I hope to help my daughter make her first cloth pads. I am also open to her trying a menstrual cup and am hopeful she will find it as useful as I have. Sometimes in conversation the idea that a young girl might not be comfortable inserting one has come up. That may be so, but again, remember that they are not us. We don't have to assign issues to them because we had them. It is our job to be there, listening and observant, to see who they are and meet them there. If disposable products are something she would prefer to try, we will use organic compostable. But we don't regularly use disposable anything, so I don't expect her to desire those.
|02-25-2014 08:58 AM|
We tried a bunch of cloth pads and my daughter's favorites are New Moon Pads, specifically the winged Ultra pads in Light: http://www.newmoonpads.com/Ultra.html .
|02-25-2014 08:51 AM|
Originally Posted by blissful_maia
It's sort of making me cringe to hear women recommending Kotex and Always for a young girl who's just started her period. I don't know how it is in your area, but in mine it doesn't cost any more in the store for natural pads and pantiliners which are made with organic cotton (the most pesticide-sprayed crop in the world), not bleached with chlorine (a serious irritant, especially for young, sensitive skin) and without toxic, bioaccumulating ingredients added as fillers that are never going to break down in the environment. Not to mention the fact that they are much softer and more comfortable, and they come in the same styles and sizes as the big-box brand counterparts.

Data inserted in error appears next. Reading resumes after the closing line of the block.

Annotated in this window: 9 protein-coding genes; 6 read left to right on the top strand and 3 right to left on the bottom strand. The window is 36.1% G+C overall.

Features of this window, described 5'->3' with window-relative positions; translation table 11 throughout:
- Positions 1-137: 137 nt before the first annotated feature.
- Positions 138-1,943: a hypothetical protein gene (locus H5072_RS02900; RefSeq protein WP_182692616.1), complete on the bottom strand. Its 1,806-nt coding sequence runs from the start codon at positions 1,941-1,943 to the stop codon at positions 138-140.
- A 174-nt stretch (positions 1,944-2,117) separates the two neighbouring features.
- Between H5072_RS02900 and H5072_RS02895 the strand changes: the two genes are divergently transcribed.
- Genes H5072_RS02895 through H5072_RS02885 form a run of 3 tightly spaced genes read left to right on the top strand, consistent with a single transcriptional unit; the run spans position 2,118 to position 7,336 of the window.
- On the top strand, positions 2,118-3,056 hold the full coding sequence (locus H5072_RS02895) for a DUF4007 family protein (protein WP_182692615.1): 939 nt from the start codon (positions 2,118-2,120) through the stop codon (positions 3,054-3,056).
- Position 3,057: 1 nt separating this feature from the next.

I'm not sure this poster is around any more, but making general comment. When I do use disposables, I use the Kotex because of one reason: GLUE. The last time I use the organic brands, they had 3 thin stripes of glue that cause the pad to bunch up and shift and move and wad up and ACK! How much does glue cost, anyway? (Always gives me a rash and Stayfree is scented--blech...)
My poor daughter watches me use our old small prefold diapers for my heavy days at home and at night (the heaviest nights with a sposie underneath). I have got to get myself some nicer cloth ones so she's not scared when her time comes.
|02-25-2014 08:46 AM|
What a great thread to resurrect. Following.
|02-24-2014 01:27 PM|
My daughter likes the ones from Mom and Me Creations. http://www.mom-and-me-creations.com/ClothMom.html
She also steals mine from Perfect Pads, but unfortunately that company was sold and I can't seem to buy more.